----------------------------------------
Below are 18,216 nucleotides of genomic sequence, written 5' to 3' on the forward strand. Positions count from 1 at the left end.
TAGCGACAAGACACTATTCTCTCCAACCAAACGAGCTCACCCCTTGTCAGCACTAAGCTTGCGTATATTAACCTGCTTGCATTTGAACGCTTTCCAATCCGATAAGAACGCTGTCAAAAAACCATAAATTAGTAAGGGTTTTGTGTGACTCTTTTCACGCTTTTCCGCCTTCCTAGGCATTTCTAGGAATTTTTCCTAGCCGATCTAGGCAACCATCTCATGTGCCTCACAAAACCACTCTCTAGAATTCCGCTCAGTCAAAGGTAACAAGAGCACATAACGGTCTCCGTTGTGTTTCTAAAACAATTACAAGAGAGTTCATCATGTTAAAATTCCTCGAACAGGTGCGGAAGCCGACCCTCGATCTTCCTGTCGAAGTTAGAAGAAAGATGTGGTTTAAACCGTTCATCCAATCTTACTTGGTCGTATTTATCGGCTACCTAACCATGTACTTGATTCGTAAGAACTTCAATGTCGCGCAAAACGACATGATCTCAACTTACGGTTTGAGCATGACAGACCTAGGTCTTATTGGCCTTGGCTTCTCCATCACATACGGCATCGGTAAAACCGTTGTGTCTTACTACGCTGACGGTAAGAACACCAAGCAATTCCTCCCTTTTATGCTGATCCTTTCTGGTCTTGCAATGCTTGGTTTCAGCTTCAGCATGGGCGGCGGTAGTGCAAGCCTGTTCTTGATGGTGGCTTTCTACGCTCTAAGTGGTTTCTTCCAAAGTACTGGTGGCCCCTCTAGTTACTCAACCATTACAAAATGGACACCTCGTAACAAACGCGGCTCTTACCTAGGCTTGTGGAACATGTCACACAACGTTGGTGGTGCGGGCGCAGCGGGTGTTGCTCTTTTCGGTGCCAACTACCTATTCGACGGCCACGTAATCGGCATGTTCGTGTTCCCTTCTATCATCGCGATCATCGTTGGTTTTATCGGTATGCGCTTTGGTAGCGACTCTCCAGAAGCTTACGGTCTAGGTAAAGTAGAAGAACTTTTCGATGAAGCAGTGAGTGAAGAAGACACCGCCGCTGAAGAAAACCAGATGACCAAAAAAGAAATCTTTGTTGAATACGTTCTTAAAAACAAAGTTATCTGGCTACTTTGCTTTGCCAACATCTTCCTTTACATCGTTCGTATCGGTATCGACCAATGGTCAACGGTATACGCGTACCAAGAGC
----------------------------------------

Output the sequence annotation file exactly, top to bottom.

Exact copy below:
Below are 18,216 nucleotides of genomic sequence, written 5' to 3' on the forward strand. Positions count from 1 at the left end.
TAGCGACAAGACACTATTCTCTCCAACCAAACGAGCTCACCCCTTGTCAGCACTAAGCTTGCGTATATTAACCTGCTTGCATTTGAACGCTTTCCAATCCGATAAGAACGCTGTCAAAAAACCATAAATTAGTAAGGGTTTTGTGTGACTCTTTTCACGCTTTTCCGCCTTCCTAGGCATTTCTAGGAATTTTTCCTAGCCGATCTAGGCAACCATCTCATGTGCCTCACAAAACCACTCTCTAGAATTCCGCTCAGTCAAAGGTAACAAGAGCACATAACGGTCTCCGTTGTGTTTCTAAAACAATTACAAGAGAGTTCATCATGTTAAAATTCCTCGAACAGGTGCGGAAGCCGACCCTCGATCTTCCTGTCGAAGTTAGAAGAAAGATGTGGTTTAAACCGTTCATCCAATCTTACTTGGTCGTATTTATCGGCTACCTAACCATGTACTTGATTCGTAAGAACTTCAATGTCGCGCAAAACGACATGATCTCAACTTACGGTTTGAGCATGACAGACCTAGGTCTTATTGGCCTTGGCTTCTCCATCACATACGGCATCGGTAAAACCGTTGTGTCTTACTACGCTGACGGTAAGAACACCAAGCAATTCCTCCCTTTTATGCTGATCCTTTCTGGTCTTGCAATGCTTGGTTTCAGCTTCAGCATGGGCGGCGGTAGTGCAAGCCTGTTCTTGATGGTGGCTTTCTACGCTCTAAGTGGTTTCTTCCAAAGTACTGGTGGCCCCTCTAGTTACTCAACCATTACAAAATGGACACCTCGTAACAAACGCGGCTCTTACCTAGGCTTGTGGAACATGTCACACAACGTTGGTGGTGCGGGCGCAGCGGGTGTTGCTCTTTTCGGTGCCAACTACCTATTCGACGGCCACGTAATCGGCATGTTCGTGTTCCCTTCTATCATCGCGATCATCGTTGGTTTTATCGGTATGCGCTTTGGTAGCGACTCTCCAGAAGCTTACGGTCTAGGTAAAGTAGAAGAACTTTTCGATGAAGCAGTGAGTGAAGAAGACACCGCCGCTGAAGAAAACCAGATGACCAAAAAAGAAATCTTTGTTGAATACGTTCTTAAAAACAAAGTTATCTGGCTACTTTGCTTTGCCAACATCTTCCTTTACATCGTTCGTATCGGTATCGACCAATGGTCAACGGTATACGCGTACCAAGAGC